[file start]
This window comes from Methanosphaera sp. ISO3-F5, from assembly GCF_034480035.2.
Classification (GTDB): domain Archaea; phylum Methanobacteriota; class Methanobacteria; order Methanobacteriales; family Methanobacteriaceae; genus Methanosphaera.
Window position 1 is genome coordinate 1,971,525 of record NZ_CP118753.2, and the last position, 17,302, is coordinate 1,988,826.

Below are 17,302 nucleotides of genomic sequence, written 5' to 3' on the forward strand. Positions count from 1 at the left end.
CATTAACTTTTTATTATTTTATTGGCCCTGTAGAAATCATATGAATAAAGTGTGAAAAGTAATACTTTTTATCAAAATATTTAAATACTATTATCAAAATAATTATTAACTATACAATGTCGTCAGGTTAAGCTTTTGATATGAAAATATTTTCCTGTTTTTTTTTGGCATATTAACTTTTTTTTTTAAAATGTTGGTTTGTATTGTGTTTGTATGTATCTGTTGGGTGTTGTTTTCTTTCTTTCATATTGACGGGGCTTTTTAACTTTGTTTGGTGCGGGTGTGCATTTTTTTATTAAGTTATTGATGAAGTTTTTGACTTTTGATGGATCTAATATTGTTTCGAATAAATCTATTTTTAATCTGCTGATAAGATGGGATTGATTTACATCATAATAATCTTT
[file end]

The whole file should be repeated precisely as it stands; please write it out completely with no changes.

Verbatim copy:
This window comes from Methanosphaera sp. ISO3-F5, from assembly GCF_034480035.2.
Classification (GTDB): domain Archaea; phylum Methanobacteriota; class Methanobacteria; order Methanobacteriales; family Methanobacteriaceae; genus Methanosphaera.
Window position 1 is genome coordinate 1,971,525 of record NZ_CP118753.2, and the last position, 17,302, is coordinate 1,988,826.

Below are 17,302 nucleotides of genomic sequence, written 5' to 3' on the forward strand. Positions count from 1 at the left end.
CATTAACTTTTTATTATTTTATTGGCCCTGTAGAAATCATATGAATAAAGTGTGAAAAGTAATACTTTTTATCAAAATATTTAAATACTATTATCAAAATAATTATTAACTATACAATGTCGTCAGGTTAAGCTTTTGATATGAAAATATTTTCCTGTTTTTTTTTGGCATATTAACTTTTTTTTTTAAAATGTTGGTTTGTATTGTGTTTGTATGTATCTGTTGGGTGTTGTTTTCTTTCTTTCATATTGACGGGGCTTTTTAACTTTGTTTGGTGCGGGTGTGCATTTTTTTATTAAGTTATTGATGAAGTTTTTGACTTTTGATGGATCTAATATTGTTTCGAATAAATCTATTTTTAATCTGCTGATAAGATGGGATTGATTTACATCATAATAATCTTT